Christopher Nolan and his brother Jonathan Nolan have collaborated on a powerful script with its non-linear pace complemented by the film's impressive visual and aural composition. Many films become under-written or half-developed, but 'The Prestige' is the opposite – it's almost too clever, that inevitably, some people do not get to appreciate its entity anymore. This film has its own audience really. Some may find it a cult classic of impressive cinematic magic; And yet, some may find it a ponderous tale that promises much, but in the end, delivers surprisingly little.
Those who find fulfillment in this kind of film can enjoy a great deal from it being a twisty thriller presented in a not so common ground – the dark and intelligent treatment Nolan is known for. They see an exemplary story with multi-faceted levels of artistry. From hers sheer finery and elegant details both inside and out, it reaps value out of the question, 'How did they do that?' – figuring out how Nolan has done the rare magic trick to come up with the compulsively absorbing 'The Prestige.'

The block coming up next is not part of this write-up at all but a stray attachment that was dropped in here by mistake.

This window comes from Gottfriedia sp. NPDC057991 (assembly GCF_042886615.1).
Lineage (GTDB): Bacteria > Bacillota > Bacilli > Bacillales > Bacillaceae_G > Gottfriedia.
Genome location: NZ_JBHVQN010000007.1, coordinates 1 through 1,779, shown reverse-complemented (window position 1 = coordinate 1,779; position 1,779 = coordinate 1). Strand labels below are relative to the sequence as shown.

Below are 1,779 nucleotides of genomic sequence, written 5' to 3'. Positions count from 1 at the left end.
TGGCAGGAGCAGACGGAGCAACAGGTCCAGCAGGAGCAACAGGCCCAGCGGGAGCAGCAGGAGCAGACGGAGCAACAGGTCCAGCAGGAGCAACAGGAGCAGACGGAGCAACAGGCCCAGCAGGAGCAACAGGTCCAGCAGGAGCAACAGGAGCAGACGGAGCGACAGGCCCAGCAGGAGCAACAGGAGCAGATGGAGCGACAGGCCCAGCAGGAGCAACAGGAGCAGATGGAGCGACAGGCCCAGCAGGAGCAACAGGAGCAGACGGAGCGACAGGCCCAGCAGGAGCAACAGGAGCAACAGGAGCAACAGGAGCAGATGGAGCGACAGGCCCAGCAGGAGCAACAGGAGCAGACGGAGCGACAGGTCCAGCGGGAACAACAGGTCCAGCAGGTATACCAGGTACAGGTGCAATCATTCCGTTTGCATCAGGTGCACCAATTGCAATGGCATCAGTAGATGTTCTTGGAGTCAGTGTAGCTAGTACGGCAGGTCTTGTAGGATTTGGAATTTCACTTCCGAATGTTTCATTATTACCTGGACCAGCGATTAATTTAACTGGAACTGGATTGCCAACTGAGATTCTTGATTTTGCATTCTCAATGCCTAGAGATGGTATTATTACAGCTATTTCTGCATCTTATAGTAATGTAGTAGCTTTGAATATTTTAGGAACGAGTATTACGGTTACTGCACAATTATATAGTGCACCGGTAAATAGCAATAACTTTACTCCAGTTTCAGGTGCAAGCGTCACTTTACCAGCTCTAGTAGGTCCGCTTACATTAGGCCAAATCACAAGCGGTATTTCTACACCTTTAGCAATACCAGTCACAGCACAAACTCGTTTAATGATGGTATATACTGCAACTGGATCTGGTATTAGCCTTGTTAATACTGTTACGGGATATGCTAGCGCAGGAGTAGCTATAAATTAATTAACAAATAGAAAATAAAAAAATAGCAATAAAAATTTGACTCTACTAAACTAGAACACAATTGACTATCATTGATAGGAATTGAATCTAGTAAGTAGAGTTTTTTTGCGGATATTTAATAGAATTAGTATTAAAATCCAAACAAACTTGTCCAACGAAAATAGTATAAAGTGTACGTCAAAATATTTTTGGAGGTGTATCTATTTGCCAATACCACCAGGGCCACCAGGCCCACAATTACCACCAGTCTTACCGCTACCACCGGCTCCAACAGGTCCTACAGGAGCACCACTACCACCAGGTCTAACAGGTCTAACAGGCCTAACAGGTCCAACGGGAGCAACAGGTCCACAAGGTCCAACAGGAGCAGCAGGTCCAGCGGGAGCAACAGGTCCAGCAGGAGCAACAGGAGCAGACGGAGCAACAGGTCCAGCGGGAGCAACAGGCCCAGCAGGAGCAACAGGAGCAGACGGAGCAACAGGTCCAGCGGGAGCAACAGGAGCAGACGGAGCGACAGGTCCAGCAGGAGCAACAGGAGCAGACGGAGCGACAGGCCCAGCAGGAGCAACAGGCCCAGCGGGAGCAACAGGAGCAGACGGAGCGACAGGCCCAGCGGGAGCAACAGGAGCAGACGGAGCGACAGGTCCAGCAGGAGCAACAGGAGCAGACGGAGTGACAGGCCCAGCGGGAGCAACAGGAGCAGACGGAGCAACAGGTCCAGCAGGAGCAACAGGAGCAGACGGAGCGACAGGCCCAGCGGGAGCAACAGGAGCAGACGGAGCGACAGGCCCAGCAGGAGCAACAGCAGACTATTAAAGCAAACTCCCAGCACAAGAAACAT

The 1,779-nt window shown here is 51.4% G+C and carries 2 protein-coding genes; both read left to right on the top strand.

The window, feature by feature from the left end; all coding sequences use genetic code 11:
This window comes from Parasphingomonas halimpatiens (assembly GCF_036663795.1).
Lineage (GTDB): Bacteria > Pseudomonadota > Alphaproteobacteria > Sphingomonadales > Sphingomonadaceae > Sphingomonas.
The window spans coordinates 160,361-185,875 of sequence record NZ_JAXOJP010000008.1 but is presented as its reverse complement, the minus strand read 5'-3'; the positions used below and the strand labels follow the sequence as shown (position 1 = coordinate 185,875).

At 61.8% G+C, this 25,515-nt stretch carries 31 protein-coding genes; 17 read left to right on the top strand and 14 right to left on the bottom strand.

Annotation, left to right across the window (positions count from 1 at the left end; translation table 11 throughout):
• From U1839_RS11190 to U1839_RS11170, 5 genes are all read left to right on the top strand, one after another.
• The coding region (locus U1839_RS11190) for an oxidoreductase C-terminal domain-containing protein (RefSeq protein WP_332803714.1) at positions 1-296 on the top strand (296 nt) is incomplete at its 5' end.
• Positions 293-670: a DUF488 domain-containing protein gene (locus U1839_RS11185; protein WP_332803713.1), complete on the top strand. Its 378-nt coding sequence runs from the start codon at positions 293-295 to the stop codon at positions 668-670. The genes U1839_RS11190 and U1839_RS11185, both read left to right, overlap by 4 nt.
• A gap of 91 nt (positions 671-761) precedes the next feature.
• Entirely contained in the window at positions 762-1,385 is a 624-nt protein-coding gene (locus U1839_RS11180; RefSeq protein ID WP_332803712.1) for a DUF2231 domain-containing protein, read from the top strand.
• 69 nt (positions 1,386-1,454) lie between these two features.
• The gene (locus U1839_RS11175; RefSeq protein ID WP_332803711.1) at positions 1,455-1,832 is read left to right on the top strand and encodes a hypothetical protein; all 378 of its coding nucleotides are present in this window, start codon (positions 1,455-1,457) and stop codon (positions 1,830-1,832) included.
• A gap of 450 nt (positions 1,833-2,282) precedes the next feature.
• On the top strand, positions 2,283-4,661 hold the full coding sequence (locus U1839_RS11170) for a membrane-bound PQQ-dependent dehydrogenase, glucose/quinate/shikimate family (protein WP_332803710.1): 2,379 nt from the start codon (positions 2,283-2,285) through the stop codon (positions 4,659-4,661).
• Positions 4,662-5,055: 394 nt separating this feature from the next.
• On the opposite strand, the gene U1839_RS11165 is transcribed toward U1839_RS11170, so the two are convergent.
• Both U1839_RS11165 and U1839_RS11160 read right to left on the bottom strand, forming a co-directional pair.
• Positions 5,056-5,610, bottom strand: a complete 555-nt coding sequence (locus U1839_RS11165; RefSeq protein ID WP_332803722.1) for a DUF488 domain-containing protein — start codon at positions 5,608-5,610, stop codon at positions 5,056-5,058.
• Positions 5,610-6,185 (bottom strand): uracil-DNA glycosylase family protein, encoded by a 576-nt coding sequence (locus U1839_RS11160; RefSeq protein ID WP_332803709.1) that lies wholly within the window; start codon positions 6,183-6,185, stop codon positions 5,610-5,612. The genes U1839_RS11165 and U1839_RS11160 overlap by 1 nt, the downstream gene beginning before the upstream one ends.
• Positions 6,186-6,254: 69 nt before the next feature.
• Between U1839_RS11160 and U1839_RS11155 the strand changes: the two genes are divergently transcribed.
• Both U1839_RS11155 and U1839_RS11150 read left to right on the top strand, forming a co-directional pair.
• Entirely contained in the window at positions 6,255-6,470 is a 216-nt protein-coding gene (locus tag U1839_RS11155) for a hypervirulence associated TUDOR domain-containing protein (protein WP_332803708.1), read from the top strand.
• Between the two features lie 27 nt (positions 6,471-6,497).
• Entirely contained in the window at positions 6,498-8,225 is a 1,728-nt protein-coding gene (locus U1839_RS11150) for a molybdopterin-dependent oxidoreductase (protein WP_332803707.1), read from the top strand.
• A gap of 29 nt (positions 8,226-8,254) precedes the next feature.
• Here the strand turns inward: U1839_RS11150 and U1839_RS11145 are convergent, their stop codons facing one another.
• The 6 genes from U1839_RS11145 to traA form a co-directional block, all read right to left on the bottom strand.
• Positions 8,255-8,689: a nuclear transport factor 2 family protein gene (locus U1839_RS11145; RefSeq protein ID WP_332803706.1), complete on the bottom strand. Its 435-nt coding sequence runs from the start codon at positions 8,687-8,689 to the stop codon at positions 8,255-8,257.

Meanwhile, those who want light and easy stories may find a bit of a grind to it. They may tend to feel that the story loses its target with a wobbly second half and a grand finale not able to compensate. And others might think that despite the good acting and direction, the film's ending looks feeble that it promises to render the entire movie losing much of its value – it entertains for a while, but it grows unexpectedly as it reaches the third-act explanations .
The script is tough and filled with stunning twists. However, some people may criticize its ending. It's not that the film is bad, it's just that it does not entertain in a completely feel good way. Some may find it not entirely or entirely amusing and entertaining as many classic cinematic favorites, but basing it from a number of film theories, along with the film's thematic and stylistic presentation, and technical style and treatment, it actually delivers well. But then again, 'The Prestige' 'is not a film for everyone. It is either 'to be loved / enjoyed' or 'to be hated / unvalidated.'